Goan Diwali – A Beacon of Happiness!

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Sanjeev V Sardesai

In an era of an unprecedented pandemic, when the world is enveloped in a dark shadow of deaths, sorrow and gloom, our beautiful Goa, along with the rest of the world, is set to usher in a festival related to light, brightness, and happiness. Diwali is a looked forward festival, across the entire plethora of social communities,whichbrings out the best among most!

It is that time when many warm-hearted individuals and corporate, attempt to stretch out their hands to those in the shadow of darkness of poverty, or under a cloud of gloom, with an objective to wipe away the sadness and imprint a smile of joy on their faces. While the world has a very exuberant manner of celebrations, depending on the region of their settlement, it is observed that many citizens of other nationalities are joining in this festival, to take forth the common objective – spreading
happiness!

In India and so also in the entire Konkan region including Goa, the drums start rolling for ushering in this festival by commencement of the nine night and ten days festival called Navratri (Nav – nine; Ratri – nights), a vibrant post-monsoon celebration in honour of the ferocious looking Goddess Durga. These nine nights end with the celebration of Vijayadashmi or Dussera on the tenth day. These nine nights are vibrantly celebrated by installing the ‘garbha’ and celebrating with the colourful dance called Dandiya. In Goa, the Navratri’s attract a huge crowd in temples for the Makar festivities, where the presiding deity is seated in a swing like wooden, frame-like structure, decked with colourful decorations and flowers and jewelry. This is then swung, rhythmically, to the beats of percussions, display of the aarti in a particular way, and hymns.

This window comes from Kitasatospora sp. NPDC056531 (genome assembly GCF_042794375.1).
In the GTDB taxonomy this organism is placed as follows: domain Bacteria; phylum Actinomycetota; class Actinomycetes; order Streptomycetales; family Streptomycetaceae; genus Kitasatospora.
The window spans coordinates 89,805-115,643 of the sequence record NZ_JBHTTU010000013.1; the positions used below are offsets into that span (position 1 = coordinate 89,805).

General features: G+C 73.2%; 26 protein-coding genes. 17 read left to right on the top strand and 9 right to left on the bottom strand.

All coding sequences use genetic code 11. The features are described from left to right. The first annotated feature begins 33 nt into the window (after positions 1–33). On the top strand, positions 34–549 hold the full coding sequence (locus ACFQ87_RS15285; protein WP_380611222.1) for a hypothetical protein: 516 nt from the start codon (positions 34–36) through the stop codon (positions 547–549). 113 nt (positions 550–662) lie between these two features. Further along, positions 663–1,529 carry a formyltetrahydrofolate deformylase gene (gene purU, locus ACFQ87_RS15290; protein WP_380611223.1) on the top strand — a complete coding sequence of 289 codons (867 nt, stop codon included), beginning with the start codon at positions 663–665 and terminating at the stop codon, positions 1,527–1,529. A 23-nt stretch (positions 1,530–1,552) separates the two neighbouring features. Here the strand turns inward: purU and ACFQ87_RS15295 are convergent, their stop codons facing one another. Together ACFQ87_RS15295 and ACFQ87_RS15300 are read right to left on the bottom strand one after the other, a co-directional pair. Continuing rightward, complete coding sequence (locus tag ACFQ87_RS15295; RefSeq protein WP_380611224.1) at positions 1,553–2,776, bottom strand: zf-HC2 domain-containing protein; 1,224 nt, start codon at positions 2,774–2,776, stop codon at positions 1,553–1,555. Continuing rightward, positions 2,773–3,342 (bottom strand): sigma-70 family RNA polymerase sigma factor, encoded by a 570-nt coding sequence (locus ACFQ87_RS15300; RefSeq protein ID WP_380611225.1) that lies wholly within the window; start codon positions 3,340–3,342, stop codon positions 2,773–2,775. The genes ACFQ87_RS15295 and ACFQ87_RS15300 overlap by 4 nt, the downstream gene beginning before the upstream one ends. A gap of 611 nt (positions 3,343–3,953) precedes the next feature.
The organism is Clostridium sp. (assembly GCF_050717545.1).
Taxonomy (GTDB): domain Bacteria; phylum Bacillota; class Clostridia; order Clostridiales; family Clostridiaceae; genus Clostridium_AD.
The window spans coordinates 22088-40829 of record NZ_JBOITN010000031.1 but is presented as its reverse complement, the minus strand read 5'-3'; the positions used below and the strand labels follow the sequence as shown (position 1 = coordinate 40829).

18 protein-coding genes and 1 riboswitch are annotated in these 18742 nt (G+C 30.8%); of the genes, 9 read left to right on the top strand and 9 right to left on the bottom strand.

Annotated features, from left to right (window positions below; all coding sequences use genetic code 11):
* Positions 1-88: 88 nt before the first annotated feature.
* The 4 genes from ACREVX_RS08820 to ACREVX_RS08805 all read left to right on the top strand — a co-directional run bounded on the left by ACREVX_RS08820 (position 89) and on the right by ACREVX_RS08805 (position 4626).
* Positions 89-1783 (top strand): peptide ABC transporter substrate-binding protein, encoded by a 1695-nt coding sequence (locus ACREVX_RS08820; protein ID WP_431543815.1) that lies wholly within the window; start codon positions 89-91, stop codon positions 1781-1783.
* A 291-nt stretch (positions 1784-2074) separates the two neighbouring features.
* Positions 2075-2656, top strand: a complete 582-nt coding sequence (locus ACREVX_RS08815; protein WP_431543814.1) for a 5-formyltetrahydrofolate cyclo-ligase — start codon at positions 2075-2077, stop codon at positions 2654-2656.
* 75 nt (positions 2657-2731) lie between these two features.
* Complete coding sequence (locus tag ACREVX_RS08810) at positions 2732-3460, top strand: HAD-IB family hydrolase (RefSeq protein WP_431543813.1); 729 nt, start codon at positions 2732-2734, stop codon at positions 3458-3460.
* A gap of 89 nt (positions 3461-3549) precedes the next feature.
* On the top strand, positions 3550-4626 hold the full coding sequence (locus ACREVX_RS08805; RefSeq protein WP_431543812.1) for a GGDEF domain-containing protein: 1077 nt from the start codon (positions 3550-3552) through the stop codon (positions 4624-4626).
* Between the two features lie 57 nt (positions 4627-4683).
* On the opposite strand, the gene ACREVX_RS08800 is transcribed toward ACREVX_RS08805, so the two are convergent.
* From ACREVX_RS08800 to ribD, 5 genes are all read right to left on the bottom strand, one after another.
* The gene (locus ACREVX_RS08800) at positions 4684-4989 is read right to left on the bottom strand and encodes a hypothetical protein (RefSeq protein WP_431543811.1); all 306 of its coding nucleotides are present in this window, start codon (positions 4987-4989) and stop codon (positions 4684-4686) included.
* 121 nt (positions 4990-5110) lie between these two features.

During ‘Navratri’, Goddess Parvati, the consort of Lord Shiv, is celebrated in nine different incarnations, along with a general belief of relating to certain colours for each of these days. These nine days celebrate: Day 1 – Shailapurti(Daughter of the Mountains),colour- grey; Day 2 -Brahmacharini (the unmarried self in the form of Sati), colour- orange; Day 3-Chandraghanta (to venerate the day Parvati wore the Ardhachandra (crescent moon) on marrying Lord Shiv), colour-white; Day 4 -Kushmanda ( creative power of the universe or propagation of plant life), colour – red; Day 5 -Skandamata (Protective form of mother of Kartikeya, her son), colour – royal blue of peacock feather), Day 6 – Katyayani (born to Sage Katyayana and is supposedly the most violent form of Goddess Durga), colour-yellow; Day 7 -Kalaratri (Most ferocious form of Goddess Durga where she removes her fair skin to kill demons SumbhaandNisumbha) ,colour- green; Day 8 -Mahagauri (symbolises optimism, peace and tranquility), colour – peacock green; Day 9 – Siddhidatri (conferrer of ‘Siddhis’ and also a form of Sri Laxmi, Goddess of Wealth), colour – purple.

On the tenth day after Navratri,Dussera is celebrated symbolising the win of ‘good’ over ‘evil’. On this day, it is said in Ramayan, the Lord Ram, in an attempt to set free his wife Sita, kidnapped by the ten-headed Ravan, defeated and killed him. In Mahabharat, it is believed that the Pandav brother Arjun decisively won the battle against his own arrogant cousins, the Kauravas, at Kurukshetra, after defeating warriors of high repute and expertise. These events portray a sense of a ‘win of good over evil’. During the dynasty eras, Dussera was traditionally the day when kings crossed their kingdom borders (Simollanghan) with their armies, to conquer new lands to append to their kingdom and expand them. One of the most significant aspect of Dussera greeting, is the exchange of the ‘apto’leaves (Botanical name: Bauhinia racemosa), signifying exchange of gold.

Exactly after 21 days after the nine nights celebration and Dussera, arrives the festival of Diwali. Diwali is also surmised as the day that the victorious Lord Ram returned to his hometown Ayodhya along with his brother Laxman and Ram’s wife Sita, whom he released from the clutches of Ravan. The mythological reasoning is that it took 21 days for Lord Rama to reach Ayodhya from Lanka.